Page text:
India is reducing its imports of Russian oil and coal, which it expanded its imports after the outbreak of the Ukraine war in February.
According to foreign media such as Reuters on the 23rd (local time), Indian oil companies have started to cut back on imports of Russian crude oil, including stopping purchases through the Siberian-Pacific Pipeline (ESPO) this month.
An Indian industry source said, “ESPO price is 5-7 dollars higher per barrel than similar crude oil in other countries such as the United Arab Emirates (UAE).”
It is said that the ‘low price merit’ of Russian crude oil has been diluted as import prices such as logistics costs have risen.
As a result, the amount of crude oil from Russia shipped to India this month was about 2 million tons, significantly lower than the 3.55 million tons imported last month. Last month, 585,000 tons of crude oil from Russia were imported through ESPO.
Instead, the Indian oil industry has increased its imports of crude oil from Africa and the Middle East.
In fact, African crude oil imports this month stood at 2.35 million tons, up from 1.16 million tons last month.
India also cut its imports of Russian coal.
According to Indian advisory firm Colmint, India’s imports of Russian coal for power generation this month are expected to be 1.4 million tons, down 30 percent from last month.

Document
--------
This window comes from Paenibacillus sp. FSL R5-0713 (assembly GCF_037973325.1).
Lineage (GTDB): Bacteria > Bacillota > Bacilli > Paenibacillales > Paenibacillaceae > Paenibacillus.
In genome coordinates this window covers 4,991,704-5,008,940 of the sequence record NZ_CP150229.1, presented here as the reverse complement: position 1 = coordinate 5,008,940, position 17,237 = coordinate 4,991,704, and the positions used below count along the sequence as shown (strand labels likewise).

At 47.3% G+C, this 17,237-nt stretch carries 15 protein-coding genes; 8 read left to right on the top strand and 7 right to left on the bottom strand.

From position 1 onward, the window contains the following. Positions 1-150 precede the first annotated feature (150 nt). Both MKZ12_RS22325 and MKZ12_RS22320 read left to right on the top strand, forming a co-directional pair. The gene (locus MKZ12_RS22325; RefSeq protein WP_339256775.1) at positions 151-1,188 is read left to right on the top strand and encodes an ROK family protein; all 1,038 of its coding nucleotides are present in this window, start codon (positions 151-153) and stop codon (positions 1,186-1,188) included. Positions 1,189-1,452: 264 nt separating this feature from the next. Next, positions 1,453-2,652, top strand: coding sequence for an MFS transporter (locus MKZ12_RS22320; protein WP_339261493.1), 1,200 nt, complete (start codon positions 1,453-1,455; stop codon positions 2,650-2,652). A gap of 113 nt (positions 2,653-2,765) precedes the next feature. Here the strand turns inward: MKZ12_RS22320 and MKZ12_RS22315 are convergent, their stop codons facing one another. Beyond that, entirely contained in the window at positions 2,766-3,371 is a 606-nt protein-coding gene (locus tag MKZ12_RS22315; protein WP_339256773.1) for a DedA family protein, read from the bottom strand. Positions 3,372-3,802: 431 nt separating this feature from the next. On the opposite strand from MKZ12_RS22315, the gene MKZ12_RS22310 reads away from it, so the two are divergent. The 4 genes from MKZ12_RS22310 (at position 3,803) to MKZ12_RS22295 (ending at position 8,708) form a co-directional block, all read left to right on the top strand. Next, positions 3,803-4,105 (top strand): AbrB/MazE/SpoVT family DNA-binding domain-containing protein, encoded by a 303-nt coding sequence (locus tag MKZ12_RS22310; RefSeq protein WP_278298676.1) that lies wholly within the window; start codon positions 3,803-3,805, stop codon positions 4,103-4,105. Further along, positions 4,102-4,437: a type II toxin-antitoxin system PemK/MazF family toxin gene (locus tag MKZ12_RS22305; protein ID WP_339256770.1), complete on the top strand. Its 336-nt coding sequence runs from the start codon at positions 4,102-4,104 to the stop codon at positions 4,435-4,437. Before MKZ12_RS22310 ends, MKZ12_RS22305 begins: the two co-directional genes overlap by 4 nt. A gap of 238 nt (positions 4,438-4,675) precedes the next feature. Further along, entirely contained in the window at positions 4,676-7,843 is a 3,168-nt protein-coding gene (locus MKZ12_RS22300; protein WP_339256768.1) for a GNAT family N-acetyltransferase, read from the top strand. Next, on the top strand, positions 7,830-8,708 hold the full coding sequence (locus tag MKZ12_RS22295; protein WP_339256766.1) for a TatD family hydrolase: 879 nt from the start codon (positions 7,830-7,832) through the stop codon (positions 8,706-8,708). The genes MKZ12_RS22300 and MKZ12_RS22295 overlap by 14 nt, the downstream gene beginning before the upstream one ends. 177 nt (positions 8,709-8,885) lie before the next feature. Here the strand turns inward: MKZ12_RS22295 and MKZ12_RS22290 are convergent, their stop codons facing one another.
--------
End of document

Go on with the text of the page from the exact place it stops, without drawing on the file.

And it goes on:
After the outbreak of the Ukrainian War, India’s imports of coal along with oil have greatly increased.
According to a source, India’s imports of Russian coal for power generation since February amounted to US$2.4 billion (about 3.3 trillion won), four times higher than the same period last year.
Experts such as traders analyze that this situation occurred due to transportation-related problems such as rising costs.
Colmint analyzed that ships from European countries, which are experiencing an energy crisis, rushed to the vicinity of the Baltic Sea, a major logistics network in northern Europe, to secure raw materials, causing congestion and difficulties in securing transportation-related insurance.
India’s decline in imports of Russian oil and coal is expected to have a significant impact on Russia’s fiscal situation.
Russia is concentrating its national capabilities on the war with Ukraine, including the recent declaration of a military mobilization order.
Meanwhile, India’s move in relation to energy imports from Russia draws attention in conjunction with the recent remarks made by Prime Minister Narendra Modi during a meeting with Russian President Vladimir Putin.
Prime Minister Modi told President Putin, “Now is not the time for war,” at the SCO summit in Uzbekistan, where the Shanghai Cooperation Organization (SCO) summit was held on the 16th.
Some observers interpret Prime Minister Modi’s remarks as a sign that India is trying to ‘distancing’ from Russia.
India is a member of the US-led Quad (a security consultative body of the United States, Japan, Australia, and India), but since the Cold War in the past, it has also had close relations with Russia in various fields such as politics, economy, and national defense.
India did not participate in sanctions against Russia even after the outbreak of the Ukraine war, but the US and other Western countries have expressed concern several times about this attitude.
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